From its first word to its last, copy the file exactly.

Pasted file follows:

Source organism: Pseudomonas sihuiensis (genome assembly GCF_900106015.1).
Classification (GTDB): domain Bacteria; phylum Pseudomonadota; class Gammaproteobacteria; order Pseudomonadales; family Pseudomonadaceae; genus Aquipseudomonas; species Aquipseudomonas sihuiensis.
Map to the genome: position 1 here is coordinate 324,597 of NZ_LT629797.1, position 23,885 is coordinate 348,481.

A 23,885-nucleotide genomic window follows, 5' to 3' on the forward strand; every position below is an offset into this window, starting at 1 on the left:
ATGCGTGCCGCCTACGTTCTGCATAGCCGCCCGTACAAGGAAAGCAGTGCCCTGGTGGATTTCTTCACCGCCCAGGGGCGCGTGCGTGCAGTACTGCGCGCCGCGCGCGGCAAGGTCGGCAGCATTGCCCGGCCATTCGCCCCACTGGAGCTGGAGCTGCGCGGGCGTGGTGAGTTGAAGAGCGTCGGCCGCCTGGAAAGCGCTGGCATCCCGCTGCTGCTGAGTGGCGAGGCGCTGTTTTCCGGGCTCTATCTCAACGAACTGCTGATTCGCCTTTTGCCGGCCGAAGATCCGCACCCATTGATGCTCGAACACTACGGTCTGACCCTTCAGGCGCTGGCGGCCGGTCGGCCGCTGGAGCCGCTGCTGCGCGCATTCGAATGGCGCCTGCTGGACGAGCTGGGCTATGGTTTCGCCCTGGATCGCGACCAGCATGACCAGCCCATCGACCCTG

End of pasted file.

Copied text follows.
Source organism: Pseudomonas sihuiensis (genome assembly GCF_900106015.1).
Classification (GTDB): domain Bacteria; phylum Pseudomonadota; class Gammaproteobacteria; order Pseudomonadales; family Pseudomonadaceae; genus Aquipseudomonas; species Aquipseudomonas sihuiensis.
Map to the genome: position 1 here is coordinate 324,597 of NZ_LT629797.1, position 23,885 is coordinate 348,481.

A 23,885-nucleotide genomic window follows, 5' to 3' on the forward strand; every position below is an offset into this window, starting at 1 on the left:
ATGCGTGCCGCCTACGTTCTGCATAGCCGCCCGTACAAGGAAAGCAGTGCCCTGGTGGATTTCTTCACCGCCCAGGGGCGCGTGCGTGCAGTACTGCGCGCCGCGCGCGGCAAGGTCGGCAGCATTGCCCGGCCATTCGCCCCACTGGAGCTGGAGCTGCGCGGGCGTGGTGAGTTGAAGAGCGTCGGCCGCCTGGAAAGCGCTGGCATCCCGCTGCTGCTGAGTGGCGAGGCGCTGTTTTCCGGGCTCTATCTCAACGAACTGCTGATTCGCCTTTTGCCGGCCGAAGATCCGCACCCATTGATGCTCGAACACTACGGTCTGACCCTTCAGGCGCTGGCGGCCGGTCGGCCGCTGGAGCCGCTGCTGCGCGCATTCGAATGGCGCCTGCTGGACGAGCTGGGCTATGGTTTCGCCCTGGATCGCGACCAGCATGACCAGCCCATCGACCCTG